In the film Martin Scorsese examines a selection of his favorite American films grouped according to four different types of directors: the director as storyteller; the director as an illusionist: D.W. Griffith or F. W. Murnau, who created new editing techniques among other innovations that made the appearance of sound and color possible later on; the director as a smuggler— filmmakers such as Douglas Sirk, Samuel Fuller, and Vincente Minnelli, who used to hide subversive messages in their films; and the director as an iconoclast, those filmmakers attacking social conventionalism — Charles Chaplin, Erich von Stroheim, Orson Welles, Elia Kazan, Nicholas Ray, Stanley Kubrick, Arthur Penn, and Sam Peckinpah.

Berlin Circle

The Berlin Circle (German: die Berliner Gruppe) was a group that maintained logical empiricist views about philosophy.

F-scale (personality test)

The California F-scale is a 1947 personality test, designed by Theodor W. Adorno and others to measure the authoritarian personality. The "F" stands for "fascist". The F-scale measures responses on several different components of authoritarianism, such as conventionalism, authoritarian aggression, anti-intraception, superstition and stereotypy, power and "toughness," destructiveness and cynicism, projectivity, and sex. Scores acquired from the F-scale could be directly associated with background components, educational level, and intellectual capacity. It is an indirect type of test that ensures the result would not be due to the individual's fake responses; this is possible because the purpose of the measurement and which attitude is being measured are initially concealed from the participants. The existence of this correlation could possibly affect the way in which the F-scale accurately measures the authoritarian personality syndrome. The F-Test has two principal purposes: it aims to measure prejudice and anti-democratic tendencies at the personality level.The purpose of the F-scale is to measure an antidemocratic personality structure, usually defined by authoritarianism. A score of above 80 on the F-scale test indicates that the subject may be suffering from severe psychopathology. Patients who suffer from repeated episodes of disorders usually get a higher F-scale score than those who have acute disorders. Research has not found any correlation between F-scale scores and educational level.The scale specifically examines the following personality dimensions:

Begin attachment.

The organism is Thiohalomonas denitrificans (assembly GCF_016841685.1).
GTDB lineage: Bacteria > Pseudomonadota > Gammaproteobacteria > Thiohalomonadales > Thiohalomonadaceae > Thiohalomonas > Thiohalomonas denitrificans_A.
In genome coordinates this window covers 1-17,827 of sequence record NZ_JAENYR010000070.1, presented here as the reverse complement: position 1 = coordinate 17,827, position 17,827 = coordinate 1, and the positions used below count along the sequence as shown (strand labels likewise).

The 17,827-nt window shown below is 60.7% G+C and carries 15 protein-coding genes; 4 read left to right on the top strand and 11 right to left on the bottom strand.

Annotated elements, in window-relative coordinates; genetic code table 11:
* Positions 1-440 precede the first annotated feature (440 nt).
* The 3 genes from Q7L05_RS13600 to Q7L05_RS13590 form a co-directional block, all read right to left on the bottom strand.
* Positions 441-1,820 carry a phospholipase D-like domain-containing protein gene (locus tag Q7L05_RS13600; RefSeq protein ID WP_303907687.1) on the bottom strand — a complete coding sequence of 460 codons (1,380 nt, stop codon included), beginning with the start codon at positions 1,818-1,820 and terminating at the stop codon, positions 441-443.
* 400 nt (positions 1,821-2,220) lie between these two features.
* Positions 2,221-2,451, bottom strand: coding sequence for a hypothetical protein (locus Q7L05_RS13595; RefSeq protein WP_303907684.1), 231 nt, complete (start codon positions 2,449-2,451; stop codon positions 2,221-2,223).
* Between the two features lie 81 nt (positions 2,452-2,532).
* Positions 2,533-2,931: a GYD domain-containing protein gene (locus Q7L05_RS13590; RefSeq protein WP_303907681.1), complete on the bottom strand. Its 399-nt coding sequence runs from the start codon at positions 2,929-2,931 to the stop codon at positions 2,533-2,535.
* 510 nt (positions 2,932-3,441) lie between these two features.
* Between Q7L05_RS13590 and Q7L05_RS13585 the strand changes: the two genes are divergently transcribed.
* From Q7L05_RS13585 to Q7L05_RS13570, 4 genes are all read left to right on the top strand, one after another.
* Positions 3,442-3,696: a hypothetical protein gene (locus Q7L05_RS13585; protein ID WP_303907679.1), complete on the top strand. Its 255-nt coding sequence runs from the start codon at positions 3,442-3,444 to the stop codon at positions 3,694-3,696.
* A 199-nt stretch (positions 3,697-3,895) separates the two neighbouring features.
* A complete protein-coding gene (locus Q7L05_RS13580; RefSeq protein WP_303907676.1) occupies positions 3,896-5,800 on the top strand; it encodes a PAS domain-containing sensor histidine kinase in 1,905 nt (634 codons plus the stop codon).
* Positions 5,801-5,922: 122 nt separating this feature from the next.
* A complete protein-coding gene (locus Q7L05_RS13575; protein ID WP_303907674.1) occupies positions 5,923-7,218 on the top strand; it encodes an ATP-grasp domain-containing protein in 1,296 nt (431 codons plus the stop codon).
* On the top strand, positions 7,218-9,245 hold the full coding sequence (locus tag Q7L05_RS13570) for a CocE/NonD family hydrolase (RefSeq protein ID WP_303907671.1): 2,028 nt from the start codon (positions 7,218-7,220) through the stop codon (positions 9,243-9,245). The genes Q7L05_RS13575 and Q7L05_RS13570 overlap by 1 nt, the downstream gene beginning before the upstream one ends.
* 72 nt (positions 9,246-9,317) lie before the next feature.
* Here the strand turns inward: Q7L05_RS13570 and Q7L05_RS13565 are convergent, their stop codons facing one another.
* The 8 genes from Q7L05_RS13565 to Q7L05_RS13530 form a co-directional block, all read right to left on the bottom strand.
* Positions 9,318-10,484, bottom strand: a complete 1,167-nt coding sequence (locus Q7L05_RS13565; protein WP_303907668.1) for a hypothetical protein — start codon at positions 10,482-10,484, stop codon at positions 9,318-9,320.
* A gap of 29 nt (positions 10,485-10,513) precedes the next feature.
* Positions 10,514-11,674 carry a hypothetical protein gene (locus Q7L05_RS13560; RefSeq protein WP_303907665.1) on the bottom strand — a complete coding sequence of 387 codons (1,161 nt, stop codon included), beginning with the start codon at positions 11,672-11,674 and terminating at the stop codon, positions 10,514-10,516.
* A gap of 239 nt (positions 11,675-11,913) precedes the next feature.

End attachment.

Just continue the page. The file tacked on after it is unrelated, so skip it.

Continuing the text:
Conventionalism: conformity to the traditional societal norms and values of the middle class;

Authoritarian submission: a passive notion towards adhering to conventional norms and values;

Authoritarian aggression: punishing and condemning individuals who don’t adhere to conventional values;

Religion and Ethics;

Superstition

Power and "toughness";

Anti-intraception, i.e. "rejection of all inwardness, of the subjective, the imaginative, the tender-minded, and of self-criticism"; andF-scale tests measure not only the subject's overall level of stress but also his or her willingness to cooperate in the testing process.

Index of philosophy of language articles

This is an index of articles in philosophy of language

A.P. Martinich

Aboutness

Adolph Stöhr

Alexis Kagame

Alfred Jules Ayer

Alphabet of human thought

Ambiguity

Analytic-synthetic distinction

Anaphora

Andrea Bonomi

Applicative Universal Grammar

Archie J. Bahm

Arda Denkel

Aristotle

Artificial intelligence

Association for Logic, Language and Information

Avrum Stroll

Barry Loewer

Berlin Circle

Bertrand Russell

Bob Hale (philosopher)

Calculus ratiocinator

Carl Gustav Hempel

Ramsey sentence

Categorization

Category mistake

Causal theory of reference

César Chesneau Dumarsais

Cheung Kam Ching

Circular definition

Claude Lévi-Strauss

Cognitive synonymy

Colloquial language

Computational humor

Concept

Concept and object

Conceptual metaphor

Context-sensitive grammar

Context principle

Contextualism

Contrast theory of meaning

Contrastivism

Cooperative principle

Cora Diamond

Cratylism

Dagfinn Føllesdal

David Efird

David Kellogg Lewis

De dicto and de re

Definition

Denotation

Descriptivist theory of names

Direct reference theory

Direction of fit

Discourse ethics

Disquotational principle

Donald Davidson (philosopher)

Donkey pronoun

Dramatism

Duns Scotus

Empty name

Engineered language

Enumerative definition

Epistemicism

Ethics and Language

Eugen Rosenstock-Huessy

European Summer School in Logic, Language and Information

Exemplification

Extensional definition

F. H. Bradley

Family resemblance

Felicity conditions

Ferdinand Ebner

Failure to refer

Form of life (philosophy)

Franz Rosenzweig

Frege's Puzzle

Friedrich Waismann

Function and Concept

G. E. M. Anscombe

Gareth Evans (philosopher)

Genus–differentia definition

George Orwell

Gilbert Ryle

Gordon Park Baker

Gottlob Frege

Grammatology

Hans Kamp

Hector-Neri Castañeda

Henri Bergson

Ideal speech situation

Illocutionary act

Implicature

Indeterminacy (philosophy)

Indeterminacy of translation

Indexicality

Indirect self-reference

Inferential role semantics

Ingeborg Bachmann

Intension

Intensional definition

Internalism and externalism

Interpretation (logic)

J. L. Austin

Jacques Bouveresse

James F. Conant

Jody Azzouni

John Etchemendy

John McDowell

Jonathan Bennett (philosopher)

Journal of Logic, Language and Information

Karl-Otto Apel

Katarzyna Jaszczolt

Keith Donnellan

Kent Bach

Kit Fine

Language-game

Language and thought

Language of thought

Language, Truth, and Logic

Latitudinarianism (philosophy)

Lexical definition

Lexis (Aristotle)

Linguistic determinism

Linguistic relativity

Linguistic turn

Linguistics and Philosophy

List of philosophers of language

Logical atomism

Logical form

Logical positivism

Ludwig Wittgenstein

Marilyn Frye

Martian scientist

Max Black

Meaning (linguistics)

Meaning (non-linguistic)

Meaning (philosophy of language)

Meaning (semiotics)